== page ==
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Federal government announces corporate tax cuts

The Canadian federal government has announced several corporate tax cuts that will offer tax relief for Canadian bu...


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November 5, 2007 by Canadian Plastics

The Canadian federal government has announced several corporate tax cuts that will offer tax relief for Canadian businesses in the long term.

The government’s economic statement, released last Tuesday, proposed broad-based tax relief of almost $60 billion over this and the next five fiscal years for individuals, families and businesses.

Among them, the statement introduced a new tax reduction initiative that will reduce the general federal corporate income tax rate to 15 per cent by 2012. The general federal corporate income tax currently stands at 22.1 per cent.

The general corporate income tax rate will decline by 7.12 percentage points between 2007 and 2012. According to the government, the reduction will give Canada the lowest overall tax rate on new business investment among the G7 countries by 2011, and the lowest statutory tax rate in the G7 by 2012.

The government also noted that it was seeking the collaboration of the provinces and territories to reach a 25 per cent combined federal-provincial-territorial statutory corporate income tax rate.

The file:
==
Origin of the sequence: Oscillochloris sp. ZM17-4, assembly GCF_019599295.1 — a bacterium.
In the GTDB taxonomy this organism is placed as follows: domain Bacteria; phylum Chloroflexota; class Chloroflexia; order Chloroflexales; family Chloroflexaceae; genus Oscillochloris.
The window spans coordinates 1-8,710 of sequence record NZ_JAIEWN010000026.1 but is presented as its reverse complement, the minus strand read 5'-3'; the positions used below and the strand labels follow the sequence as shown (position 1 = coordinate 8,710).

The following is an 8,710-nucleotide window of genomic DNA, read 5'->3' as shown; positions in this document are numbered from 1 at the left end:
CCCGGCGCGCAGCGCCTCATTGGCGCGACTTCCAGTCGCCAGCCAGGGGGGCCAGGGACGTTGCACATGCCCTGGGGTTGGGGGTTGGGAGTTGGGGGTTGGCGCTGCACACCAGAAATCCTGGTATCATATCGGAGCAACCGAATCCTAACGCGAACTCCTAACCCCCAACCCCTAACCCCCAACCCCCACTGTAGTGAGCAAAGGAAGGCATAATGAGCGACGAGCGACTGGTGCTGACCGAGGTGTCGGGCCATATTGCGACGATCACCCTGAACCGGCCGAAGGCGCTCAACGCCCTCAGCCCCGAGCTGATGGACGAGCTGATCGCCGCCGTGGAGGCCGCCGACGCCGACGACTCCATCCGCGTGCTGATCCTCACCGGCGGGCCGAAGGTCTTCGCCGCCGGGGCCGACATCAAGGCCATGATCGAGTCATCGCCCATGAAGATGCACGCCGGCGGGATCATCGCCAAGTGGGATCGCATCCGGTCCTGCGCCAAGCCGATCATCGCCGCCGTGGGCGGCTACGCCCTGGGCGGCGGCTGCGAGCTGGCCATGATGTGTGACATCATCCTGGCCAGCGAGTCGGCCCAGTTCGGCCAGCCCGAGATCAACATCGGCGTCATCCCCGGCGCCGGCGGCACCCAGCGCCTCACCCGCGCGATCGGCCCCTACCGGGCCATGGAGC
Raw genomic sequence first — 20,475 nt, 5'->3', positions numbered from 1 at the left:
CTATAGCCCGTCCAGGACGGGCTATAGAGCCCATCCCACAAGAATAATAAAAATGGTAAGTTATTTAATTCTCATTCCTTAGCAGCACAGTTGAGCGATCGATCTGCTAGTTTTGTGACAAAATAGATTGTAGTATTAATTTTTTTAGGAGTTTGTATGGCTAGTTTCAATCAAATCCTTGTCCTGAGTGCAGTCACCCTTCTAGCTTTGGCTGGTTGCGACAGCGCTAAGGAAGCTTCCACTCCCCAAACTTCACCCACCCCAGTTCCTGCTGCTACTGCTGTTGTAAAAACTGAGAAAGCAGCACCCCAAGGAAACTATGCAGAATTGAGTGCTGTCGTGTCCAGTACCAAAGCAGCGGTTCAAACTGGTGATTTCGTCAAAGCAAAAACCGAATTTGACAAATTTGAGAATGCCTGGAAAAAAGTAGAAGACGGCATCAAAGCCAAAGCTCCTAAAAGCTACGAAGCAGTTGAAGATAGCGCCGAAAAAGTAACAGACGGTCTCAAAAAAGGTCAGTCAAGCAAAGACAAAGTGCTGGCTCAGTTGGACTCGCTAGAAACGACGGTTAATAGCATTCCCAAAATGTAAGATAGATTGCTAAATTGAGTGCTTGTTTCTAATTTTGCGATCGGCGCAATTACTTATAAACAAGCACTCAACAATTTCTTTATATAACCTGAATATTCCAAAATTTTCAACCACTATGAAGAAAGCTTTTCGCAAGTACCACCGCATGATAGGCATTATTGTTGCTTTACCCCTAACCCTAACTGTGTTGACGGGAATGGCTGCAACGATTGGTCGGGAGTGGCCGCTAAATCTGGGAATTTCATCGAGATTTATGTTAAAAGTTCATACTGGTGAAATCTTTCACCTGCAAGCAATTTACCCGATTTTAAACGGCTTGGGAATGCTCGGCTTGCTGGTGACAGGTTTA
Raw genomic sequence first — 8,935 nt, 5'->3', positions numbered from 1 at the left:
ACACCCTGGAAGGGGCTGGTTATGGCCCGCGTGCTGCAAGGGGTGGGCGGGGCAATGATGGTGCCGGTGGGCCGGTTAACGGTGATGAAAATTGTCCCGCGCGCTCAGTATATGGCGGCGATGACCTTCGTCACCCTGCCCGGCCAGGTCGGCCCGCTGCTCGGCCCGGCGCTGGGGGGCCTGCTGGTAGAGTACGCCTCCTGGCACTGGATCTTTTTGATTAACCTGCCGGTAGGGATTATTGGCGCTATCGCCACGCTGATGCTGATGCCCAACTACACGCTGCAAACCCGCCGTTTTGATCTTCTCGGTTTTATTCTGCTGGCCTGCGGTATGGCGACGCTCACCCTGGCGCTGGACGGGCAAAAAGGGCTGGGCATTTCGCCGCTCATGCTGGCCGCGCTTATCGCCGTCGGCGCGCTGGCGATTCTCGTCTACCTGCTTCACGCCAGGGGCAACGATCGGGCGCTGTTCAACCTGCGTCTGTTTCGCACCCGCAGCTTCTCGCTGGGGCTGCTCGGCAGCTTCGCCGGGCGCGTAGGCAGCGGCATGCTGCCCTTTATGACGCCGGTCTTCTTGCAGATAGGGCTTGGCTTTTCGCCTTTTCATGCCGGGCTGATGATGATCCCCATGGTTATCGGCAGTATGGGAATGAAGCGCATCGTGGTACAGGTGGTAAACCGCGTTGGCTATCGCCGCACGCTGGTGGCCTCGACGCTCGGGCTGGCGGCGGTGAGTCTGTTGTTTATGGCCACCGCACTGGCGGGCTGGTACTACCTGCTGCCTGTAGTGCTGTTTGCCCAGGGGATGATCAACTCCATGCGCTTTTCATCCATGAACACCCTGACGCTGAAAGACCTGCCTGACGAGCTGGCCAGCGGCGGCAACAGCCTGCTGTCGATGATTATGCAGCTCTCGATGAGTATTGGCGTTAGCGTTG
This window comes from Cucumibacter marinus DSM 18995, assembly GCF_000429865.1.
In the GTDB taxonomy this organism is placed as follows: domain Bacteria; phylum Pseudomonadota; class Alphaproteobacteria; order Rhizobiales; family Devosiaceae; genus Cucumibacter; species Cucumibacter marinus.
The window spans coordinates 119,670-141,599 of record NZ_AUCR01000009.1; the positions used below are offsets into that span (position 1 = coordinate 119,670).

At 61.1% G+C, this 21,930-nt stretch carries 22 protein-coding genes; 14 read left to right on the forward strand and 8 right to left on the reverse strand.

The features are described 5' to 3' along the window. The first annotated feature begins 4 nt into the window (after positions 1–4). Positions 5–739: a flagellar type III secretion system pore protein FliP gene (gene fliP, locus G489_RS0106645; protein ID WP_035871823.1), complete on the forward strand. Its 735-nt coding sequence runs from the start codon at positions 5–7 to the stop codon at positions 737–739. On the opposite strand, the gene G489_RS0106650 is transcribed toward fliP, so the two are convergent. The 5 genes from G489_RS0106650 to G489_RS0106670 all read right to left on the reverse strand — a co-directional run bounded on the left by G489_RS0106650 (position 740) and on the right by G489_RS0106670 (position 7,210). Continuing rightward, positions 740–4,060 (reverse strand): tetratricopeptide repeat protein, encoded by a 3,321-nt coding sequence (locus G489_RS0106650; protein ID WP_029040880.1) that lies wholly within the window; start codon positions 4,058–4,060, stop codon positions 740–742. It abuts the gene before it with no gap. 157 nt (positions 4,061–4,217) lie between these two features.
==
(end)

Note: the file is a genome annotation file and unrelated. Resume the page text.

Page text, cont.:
In addition, the government plans to accelerate its plans to reduce the tax rate to 11 per cent for small businesses. The rate will now be reduced by January 1, 2008 instead of 2009.

The Canadian Manufacturers and Exporters group welcomed the news of corporate tax cuts that focus on the long-term needs of Canadian businesses. However, CME said the economic statement did not address the short-term problems in the manufacturing sector.

“The reduction in the federal corporate tax rate is an extremely important step in sustaining Canada’s ability to retain and attract business investment. It keeps us in the game as countries around the globe are lowering their tax rates to do the same,” said CME president Jayson Myers. “However, it’s disappointing the government didn’t use this opportunity to also extend the window for the two-year write-off for investment in manufacturing technology.”

The CME has been lobbying the government to extend the Capital Cost Allowance (CCA) in order to address the short-term cash flow problems faced by Canadian manufacturers. An extended CCA would allow Canadian manufacturers to invest in technology and remain competitive.

“We’re pleased the Finance minister acknowledged the competitive challenges facing manufacturers,” said Myers. “[Finance Minister] Jim Flaherty said he ‘isn’t done yet’ — we aren’t either. We will continue to urge the federal government to take the important step of extending CCA in the next budget — the health of our manufacturing sector is on the line.”